Tallmadge childcare facilities prepare for school reopening

King's Kids School Age Childcare director Patti Trettel sits with children in the hallway before the coronavirus pandemic. Now new protocols increase distancing as they prepare for school to open.

TALLMADGE – With schools reopening, childcare facilities are preparing a safe environment for children.

Rhonda Moffatt has been the owner of Childscape Learn and Grow, 154 East Ave., since 2011 and enrolls children from 6 weeks to 12 years old.

When the pandemic began, Moffatt said she had to reduce the number of children to follow the health department guidelines.

Parents were not allowed inside the building and staff took the child’s temperature, they washed hands and went to a classroom, which were divided for smaller groups, she said.

“It was an arduous task,” Moffatt said. “We hired a cleaning person to clean all day surfaces and toys. We have done a lot to try to help to prevent the spread. None of the employees or children have been sick, and the parents are doing their due diligence.”

Before COVID-19, Childscape Learn and Grow had 163 children but only 48 during the pandemic period. They are now at 93 with the dividers still in place.

“We want to watch and monitor what is going on,” Moffatt said. “We keep strenuous procedures.”

The staff and children older than 10 wear masks, she said. 

“In an ever-changing world with a lot of uncertainties, we wanted to take the stress and worries off their plate by providing their children a safe and friendly environment with the people they already knew,” Moffatt said.  

Moffatt said they watch school children before and after school and have a camp during the summer which had guests come in such as the reptile lady and police officers. This year nine children were in four classrooms for the summer camp.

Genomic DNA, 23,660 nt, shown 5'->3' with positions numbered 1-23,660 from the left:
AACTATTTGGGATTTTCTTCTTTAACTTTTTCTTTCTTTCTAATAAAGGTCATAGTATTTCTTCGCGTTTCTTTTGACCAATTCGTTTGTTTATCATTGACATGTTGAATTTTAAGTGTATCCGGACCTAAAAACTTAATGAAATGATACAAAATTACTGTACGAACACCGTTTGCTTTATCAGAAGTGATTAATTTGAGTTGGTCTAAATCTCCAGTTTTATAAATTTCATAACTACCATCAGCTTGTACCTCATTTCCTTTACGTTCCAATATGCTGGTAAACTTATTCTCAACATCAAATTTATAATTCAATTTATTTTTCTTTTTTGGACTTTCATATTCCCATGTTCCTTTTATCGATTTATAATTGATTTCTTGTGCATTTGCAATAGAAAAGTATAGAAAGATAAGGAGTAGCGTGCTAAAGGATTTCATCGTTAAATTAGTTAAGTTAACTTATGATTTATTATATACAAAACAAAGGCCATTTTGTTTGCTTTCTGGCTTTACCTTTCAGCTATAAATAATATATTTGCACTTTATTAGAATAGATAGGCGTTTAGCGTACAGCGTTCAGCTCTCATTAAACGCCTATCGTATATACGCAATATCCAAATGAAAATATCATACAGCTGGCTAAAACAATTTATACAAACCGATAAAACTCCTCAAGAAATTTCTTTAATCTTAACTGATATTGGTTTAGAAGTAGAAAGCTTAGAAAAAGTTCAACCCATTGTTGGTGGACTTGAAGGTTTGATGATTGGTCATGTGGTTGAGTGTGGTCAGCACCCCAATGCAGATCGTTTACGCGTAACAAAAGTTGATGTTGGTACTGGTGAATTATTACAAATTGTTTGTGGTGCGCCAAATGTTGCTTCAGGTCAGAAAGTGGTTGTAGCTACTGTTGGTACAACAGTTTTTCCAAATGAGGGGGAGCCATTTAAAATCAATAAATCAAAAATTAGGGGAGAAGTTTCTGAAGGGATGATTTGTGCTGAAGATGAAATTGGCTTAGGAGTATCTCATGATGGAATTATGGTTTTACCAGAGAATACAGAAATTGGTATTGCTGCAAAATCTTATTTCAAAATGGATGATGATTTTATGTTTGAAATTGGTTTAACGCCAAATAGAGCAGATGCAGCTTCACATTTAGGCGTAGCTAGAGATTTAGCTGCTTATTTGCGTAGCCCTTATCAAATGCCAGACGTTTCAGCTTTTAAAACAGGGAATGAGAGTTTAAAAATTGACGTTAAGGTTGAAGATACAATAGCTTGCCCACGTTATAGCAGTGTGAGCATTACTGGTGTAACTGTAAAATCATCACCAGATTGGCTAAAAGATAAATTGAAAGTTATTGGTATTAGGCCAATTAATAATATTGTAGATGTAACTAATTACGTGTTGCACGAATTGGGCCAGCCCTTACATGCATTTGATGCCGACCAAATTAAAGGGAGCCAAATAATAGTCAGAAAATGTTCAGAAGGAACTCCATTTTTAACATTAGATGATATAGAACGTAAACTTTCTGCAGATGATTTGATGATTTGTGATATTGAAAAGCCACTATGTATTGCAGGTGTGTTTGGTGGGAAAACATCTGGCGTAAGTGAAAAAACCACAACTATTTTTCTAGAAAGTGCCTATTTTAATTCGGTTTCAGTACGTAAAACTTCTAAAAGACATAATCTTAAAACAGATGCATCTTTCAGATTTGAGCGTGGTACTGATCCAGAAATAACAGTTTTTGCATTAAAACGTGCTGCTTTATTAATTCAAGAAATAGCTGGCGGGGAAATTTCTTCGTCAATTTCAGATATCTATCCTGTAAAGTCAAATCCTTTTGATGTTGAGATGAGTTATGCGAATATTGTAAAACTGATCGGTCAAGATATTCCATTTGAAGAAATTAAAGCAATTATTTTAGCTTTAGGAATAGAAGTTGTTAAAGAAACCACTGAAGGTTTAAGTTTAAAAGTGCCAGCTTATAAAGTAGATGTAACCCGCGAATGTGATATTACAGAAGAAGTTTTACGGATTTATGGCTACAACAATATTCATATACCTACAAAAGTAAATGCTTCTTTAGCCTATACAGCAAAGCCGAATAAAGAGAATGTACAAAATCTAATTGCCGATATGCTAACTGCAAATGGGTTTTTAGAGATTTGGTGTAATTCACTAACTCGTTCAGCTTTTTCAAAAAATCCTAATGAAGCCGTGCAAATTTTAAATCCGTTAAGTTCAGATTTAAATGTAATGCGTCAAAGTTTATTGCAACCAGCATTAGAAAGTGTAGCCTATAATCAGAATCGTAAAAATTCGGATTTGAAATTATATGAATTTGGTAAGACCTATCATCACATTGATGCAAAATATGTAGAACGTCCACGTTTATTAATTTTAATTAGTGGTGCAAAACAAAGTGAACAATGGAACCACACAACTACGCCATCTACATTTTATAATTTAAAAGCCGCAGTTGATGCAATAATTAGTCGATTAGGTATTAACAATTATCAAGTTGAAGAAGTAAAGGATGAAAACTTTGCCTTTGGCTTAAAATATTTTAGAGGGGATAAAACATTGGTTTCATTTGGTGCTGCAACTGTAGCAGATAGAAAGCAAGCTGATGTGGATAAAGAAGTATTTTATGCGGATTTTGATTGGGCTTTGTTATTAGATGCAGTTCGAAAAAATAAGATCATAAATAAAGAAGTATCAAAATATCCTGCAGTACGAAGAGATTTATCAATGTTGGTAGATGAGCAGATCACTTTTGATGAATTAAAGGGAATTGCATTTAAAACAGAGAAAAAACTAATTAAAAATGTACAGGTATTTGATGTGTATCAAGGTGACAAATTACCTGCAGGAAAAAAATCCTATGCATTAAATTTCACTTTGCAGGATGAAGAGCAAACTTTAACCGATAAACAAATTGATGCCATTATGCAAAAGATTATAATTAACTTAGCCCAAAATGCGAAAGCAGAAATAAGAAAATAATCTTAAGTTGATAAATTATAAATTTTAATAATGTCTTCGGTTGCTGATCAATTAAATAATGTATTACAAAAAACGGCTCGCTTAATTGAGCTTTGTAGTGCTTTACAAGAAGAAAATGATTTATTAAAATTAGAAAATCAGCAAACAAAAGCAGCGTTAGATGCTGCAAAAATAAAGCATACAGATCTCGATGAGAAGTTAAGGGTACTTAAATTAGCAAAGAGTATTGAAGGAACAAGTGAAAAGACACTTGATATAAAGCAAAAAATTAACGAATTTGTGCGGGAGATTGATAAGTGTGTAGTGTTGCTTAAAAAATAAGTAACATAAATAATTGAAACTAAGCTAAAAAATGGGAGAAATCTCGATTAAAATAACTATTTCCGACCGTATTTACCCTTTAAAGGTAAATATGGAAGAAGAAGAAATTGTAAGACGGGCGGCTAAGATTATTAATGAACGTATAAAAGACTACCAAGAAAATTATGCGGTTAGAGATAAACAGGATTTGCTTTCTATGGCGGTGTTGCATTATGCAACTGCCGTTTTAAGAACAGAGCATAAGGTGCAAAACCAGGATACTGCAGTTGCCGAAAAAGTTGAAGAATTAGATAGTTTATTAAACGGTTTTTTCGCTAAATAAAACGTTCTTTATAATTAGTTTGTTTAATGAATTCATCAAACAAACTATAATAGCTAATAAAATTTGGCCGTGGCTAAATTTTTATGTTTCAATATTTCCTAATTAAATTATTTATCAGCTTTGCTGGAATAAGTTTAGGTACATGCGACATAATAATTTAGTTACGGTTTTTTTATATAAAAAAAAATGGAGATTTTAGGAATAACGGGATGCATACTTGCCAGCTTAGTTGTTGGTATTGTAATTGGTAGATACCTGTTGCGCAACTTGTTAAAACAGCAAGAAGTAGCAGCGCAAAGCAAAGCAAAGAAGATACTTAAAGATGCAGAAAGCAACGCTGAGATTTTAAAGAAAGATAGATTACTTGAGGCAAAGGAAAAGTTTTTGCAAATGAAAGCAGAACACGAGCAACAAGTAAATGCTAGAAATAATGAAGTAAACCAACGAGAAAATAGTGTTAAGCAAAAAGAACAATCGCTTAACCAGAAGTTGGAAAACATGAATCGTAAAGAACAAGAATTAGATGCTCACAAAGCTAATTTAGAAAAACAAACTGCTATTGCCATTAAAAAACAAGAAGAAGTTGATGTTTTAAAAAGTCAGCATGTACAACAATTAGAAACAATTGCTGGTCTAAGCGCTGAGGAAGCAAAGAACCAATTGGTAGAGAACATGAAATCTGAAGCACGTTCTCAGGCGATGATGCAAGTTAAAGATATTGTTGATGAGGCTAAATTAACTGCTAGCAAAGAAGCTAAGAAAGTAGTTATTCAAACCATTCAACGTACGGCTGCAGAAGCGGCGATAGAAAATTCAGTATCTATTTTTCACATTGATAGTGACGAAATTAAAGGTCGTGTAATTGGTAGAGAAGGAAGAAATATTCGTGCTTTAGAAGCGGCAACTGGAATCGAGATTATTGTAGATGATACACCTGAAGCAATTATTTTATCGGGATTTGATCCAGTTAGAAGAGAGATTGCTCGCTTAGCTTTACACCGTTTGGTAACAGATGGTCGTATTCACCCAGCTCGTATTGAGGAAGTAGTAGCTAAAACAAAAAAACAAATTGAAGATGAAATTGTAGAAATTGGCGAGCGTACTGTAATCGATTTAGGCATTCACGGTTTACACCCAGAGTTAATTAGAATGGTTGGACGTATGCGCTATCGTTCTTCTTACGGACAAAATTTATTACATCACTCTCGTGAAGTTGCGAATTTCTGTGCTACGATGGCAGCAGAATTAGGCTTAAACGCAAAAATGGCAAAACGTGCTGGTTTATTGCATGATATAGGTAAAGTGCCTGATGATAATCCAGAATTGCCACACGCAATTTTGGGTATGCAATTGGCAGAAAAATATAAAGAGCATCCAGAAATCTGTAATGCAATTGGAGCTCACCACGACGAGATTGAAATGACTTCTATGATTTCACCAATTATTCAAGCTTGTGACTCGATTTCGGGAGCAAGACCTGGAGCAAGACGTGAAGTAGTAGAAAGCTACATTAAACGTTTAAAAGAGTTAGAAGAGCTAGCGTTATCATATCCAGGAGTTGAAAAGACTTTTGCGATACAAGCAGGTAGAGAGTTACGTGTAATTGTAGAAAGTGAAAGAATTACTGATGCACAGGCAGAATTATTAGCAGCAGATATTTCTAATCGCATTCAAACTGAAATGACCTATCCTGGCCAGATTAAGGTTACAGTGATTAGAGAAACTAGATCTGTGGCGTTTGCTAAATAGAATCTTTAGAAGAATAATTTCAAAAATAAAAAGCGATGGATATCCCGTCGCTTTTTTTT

“It has been challenging getting used to new norms and then have them change,” Moffatt said.

During the pandemic 17 employees of the normal 29 stayed.

“They stepped up to provide childcare to our families who were in essential fields and already dealing with the stress of COVID firsthand during the pandemic period,” she said.

Another child care facility is King’s Kids school-age care in Tallmadge Lutheran Church, 759 East Ave., run by director Patti Trettel.

King’s Kids provides before and after school care for students in grades K-6. They normally offer a summer camp but was closed this summer because of COVID-19. They will open on the first day of school with about 25 instead of the normal number of 36 children.

“We will have half of what we normally have [enrolled] to provide enough adequate spacing,” Trettel said. “Right now we will work with what we have until we see how that goes with distancing and add more if able.”

Everyone will have increased hand washing and more outside time if weather is nice, Trettel said. They will practice social distancing with as much interaction as possible.

Fifth graders who will attend middle school won’t need the service because of their earlier school hours, she said.

With Gov. Mike DeWine’s change to day care ratio, which takes effect Aug. 9, the facility can go back to 18 students to one teacher instead of nine to one teacher, which was implemented with the pandemic, Trettel said.

“I was thrilled to hear that,” Trettle said. “It is very difficult to keep kids apart.”

Gannett reporter Laura Freeman can be reached at lfreeman@recordpub.com